Da Nang Krungthep Thai Cuisine (Albany)

I was introduced this place with my Thai friend, so I had pretty high expectations. She said that the stewed pork leg here tastes just like home – which got me really excited because I love pork leg. Anyway, Da Nang Krungthep (I’ll just call it Da Nang for short) is located at the intersection of San Pablo Ave. and Solano Ave., pretty close to Ranch 99. I really like that you can park in the small lot right next to the restaurant, as finding street parking is no trivial task.

Also, a side note: even though the restaurant serves both Thai and Vietnamese cuisine, my friend says that the Thai is the authentic stuff, because the restaurant owners and chef are Thai. Their Vietnamese food could be good, but we did not bother to try it.

When S. came to visit, I took him here because there are few good Thai restaurants in San Diego. I ordered the Kha Moo (pork leg) over rice, of course. S. got the red curry.

Red Curry with pork

The curry was pretty good, although I don’t remember it being particularly special. I also forgot to take note of the exact price, but it was around $9.

Kha Moo (pork leg) over rice

Now this was good. First of all, the leg was de-boned, which is really nice. There was plenty of fat and skin, and the flavoring was spot-on. It actually tasted a lot like the red-braise (紅燒) flavoring in Chinese cuisine – one of my favorites. S. also really liked this dish and kept stealing from me… (To be fair, I also had quite a bit of the curry… hehe.)

To sum it up, this has become my personal favorite Thai restaurant so far. I’ve tried a couple of other dishes here from another time, and everything from the papaya salad appetizer to pad see ew has been pretty delicious. Check it out sometime and let me know what you think!

100% Sweet Cafe

This little cafe opened across from Ranch 99 Market in Richmond at the beginning of the year, replacing the old Macau Cafe (which I haven’t tried, but have heard that it was not too successful). The inside is decorated with colorful photos of various menu items; there are three LCD TV’s on the walls playing old Cantonese karaoke music videos… very typical Asian cafe, I’d say.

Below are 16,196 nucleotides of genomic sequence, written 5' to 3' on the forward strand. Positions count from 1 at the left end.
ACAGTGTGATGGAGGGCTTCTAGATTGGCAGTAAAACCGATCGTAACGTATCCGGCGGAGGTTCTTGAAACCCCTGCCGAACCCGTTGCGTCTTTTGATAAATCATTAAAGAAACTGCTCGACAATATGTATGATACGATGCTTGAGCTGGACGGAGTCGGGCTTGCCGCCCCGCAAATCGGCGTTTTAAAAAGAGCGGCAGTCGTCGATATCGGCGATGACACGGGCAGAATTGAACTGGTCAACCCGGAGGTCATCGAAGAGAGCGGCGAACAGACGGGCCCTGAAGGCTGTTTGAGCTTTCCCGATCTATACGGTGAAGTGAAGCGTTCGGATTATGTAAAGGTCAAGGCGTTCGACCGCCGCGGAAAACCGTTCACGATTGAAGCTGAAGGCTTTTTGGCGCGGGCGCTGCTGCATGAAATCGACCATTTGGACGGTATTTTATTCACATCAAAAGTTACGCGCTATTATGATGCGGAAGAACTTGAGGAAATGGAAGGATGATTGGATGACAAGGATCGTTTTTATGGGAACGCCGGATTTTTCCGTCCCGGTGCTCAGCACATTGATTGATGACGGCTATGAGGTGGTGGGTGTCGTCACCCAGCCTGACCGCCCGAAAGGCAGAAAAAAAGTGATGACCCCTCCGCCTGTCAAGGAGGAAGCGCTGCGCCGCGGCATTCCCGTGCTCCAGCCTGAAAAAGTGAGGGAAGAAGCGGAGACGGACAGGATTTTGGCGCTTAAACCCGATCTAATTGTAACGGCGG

Although they are more well-known for their Asian dessert items such as shaved ice, pudding, etc., we were there for food. Most menu items were typical of an Asian fusion cafe: pastas and casseroles (Asian-Italian style, of course), curry (Japanese style), the standard fried rice stuff, and… sizzling platters! Sid and I thought that the pricing was pretty decent: around $9 for a sizzling plate of meat and veggies, rice on the side, and milk tea or coffee. He ordered the black pepper beef, and I ordered the unagi (eel).

Sizzling black pepper beef with fried egg

It was actually surprisingly good (maybe my expectations for Asian-fusion cafes are just pretty low..) especially for the price. There was a decent amount of meat, and although the plate seriously lacked sauce when it came out, Sid asked for them to bring some more of the black pepper sauce – problem fixed. My unagi plate had pretty much the same story, haha. Again, just ask for sauce.

The meal was very filling (at least for me; Sid probably thought it was just enough), and I know that I’d come back for a quick bite if I am running errands in the plaza. I do want to try some of the desserts sometime, also.

One warning: this location is relatively new, so many of the menu items are “unavailable” – much to any diner’s disappointment, of course. Just be prepared!

Saigon Seafood Harbor Restaurant

To celebrate the end of our first semester at UCB, the ‘Three Musketeers’ (myself, JL, and AC) went out to Saigon Seafood Harbor Restaurant in Richmond, next to 99 Ranch. JL claims that it’s one of the best Cantonese restaurants around here – and she’s Cantonese, so we take her words for it.

Since it was a Thursday night, the place wasn’t crowded at all, but she says that Sunday lunch was packed – and after tasting some of the food, I believed it. We ordered my favorite Cantonese dish, crispy pork. We also decided on a clay pot (since the table next to ours ordered one, and it sizzled and smelled heavenly), Braised Cod Fish with Roasted Pork and Tofu. Our vegetable dish was Surf Clam with Green Beans and Preserved Vegetables.

The dishes were pretty good – the pork skin was really crispy, just the way I like it. You get sugar and hoisin sauce for dipping.

The clay pot was not as good as I’d expected – the tofu, mushrooms, pork slices were all pretty great, but I thought the fried cod pieces were a little too soggy and soft for my liking. So I guess I liked everything about it except the cod.

The string bean/ clam dish was actually not bad – I usually don’t like clams that much, but the flavors were nice. The green beans were nice and soft (sorry, I like my green beans soft, not crunchy), and there wasn’t the ‘ocean’ smell from the clams – big plus for me :P

Unfortunately we only had three people, which severely limited our ordering options. So many interesting things on the menu – goose intestine, for example. Apparently, the chefs use the traditional Cantonese ingredients but add new twists and combinations. Well, the dishes we tasted were pretty successful, regardless of how traditional or innovative they were.

The restaurant is a bit pricey – turned out to be $17 for each of us including tax and tip. I feel like that for that price, we could have probably gotten a better meal. It is only a three-star restaurant on Yelp – I suppose others have been to better and cheaper Cantonese places around the Bay Area but I haven’t lived here long enough yet.. I will definitely keep exploring.